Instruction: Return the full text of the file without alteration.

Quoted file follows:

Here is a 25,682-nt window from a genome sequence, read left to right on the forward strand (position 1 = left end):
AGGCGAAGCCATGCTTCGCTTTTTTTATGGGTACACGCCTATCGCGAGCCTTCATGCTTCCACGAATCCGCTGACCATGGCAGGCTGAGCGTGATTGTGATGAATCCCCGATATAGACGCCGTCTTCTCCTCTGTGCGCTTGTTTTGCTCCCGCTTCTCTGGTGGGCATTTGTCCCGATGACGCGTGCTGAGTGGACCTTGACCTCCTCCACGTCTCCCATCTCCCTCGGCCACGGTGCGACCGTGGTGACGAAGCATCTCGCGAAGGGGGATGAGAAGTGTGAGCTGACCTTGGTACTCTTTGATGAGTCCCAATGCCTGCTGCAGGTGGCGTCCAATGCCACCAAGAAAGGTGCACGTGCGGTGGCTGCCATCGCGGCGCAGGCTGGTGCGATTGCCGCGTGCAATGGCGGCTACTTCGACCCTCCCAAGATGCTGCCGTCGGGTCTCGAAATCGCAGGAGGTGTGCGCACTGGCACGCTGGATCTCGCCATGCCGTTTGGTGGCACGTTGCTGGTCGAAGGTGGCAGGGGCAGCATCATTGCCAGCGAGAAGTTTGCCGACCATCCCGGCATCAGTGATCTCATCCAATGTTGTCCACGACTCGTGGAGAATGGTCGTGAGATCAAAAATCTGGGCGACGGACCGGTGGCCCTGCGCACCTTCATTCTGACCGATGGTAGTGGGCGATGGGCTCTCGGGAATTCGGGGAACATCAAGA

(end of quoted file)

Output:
Here is a 25,682-nt window from a genome sequence, read left to right on the forward strand (position 1 = left end):
AGGCGAAGCCATGCTTCGCTTTTTTTATGGGTACACGCCTATCGCGAGCCTTCATGCTTCCACGAATCCGCTGACCATGGCAGGCTGAGCGTGATTGTGATGAATCCCCGATATAGACGCCGTCTTCTCCTCTGTGCGCTTGTTTTGCTCCCGCTTCTCTGGTGGGCATTTGTCCCGATGACGCGTGCTGAGTGGACCTTGACCTCCTCCACGTCTCCCATCTCCCTCGGCCACGGTGCGACCGTGGTGACGAAGCATCTCGCGAAGGGGGATGAGAAGTGTGAGCTGACCTTGGTACTCTTTGATGAGTCCCAATGCCTGCTGCAGGTGGCGTCCAATGCCACCAAGAAAGGTGCACGTGCGGTGGCTGCCATCGCGGCGCAGGCTGGTGCGATTGCCGCGTGCAATGGCGGCTACTTCGACCCTCCCAAGATGCTGCCGTCGGGTCTCGAAATCGCAGGAGGTGTGCGCACTGGCACGCTGGATCTCGCCATGCCGTTTGGTGGCACGTTGCTGGTCGAAGGTGGCAGGGGCAGCATCATTGCCAGCGAGAAGTTTGCCGACCATCCCGGCATCAGTGATCTCATCCAATGTTGTCCACGACTCGTGGAGAATGGTCGTGAGATCAAAAATCTGGGCGACGGACCGGTGGCCCTGCGCACCTTCATTCTGACCGATGGTAGTGGGCGATGGGCTCTCGGGAATTCGGGGAACATCAAGA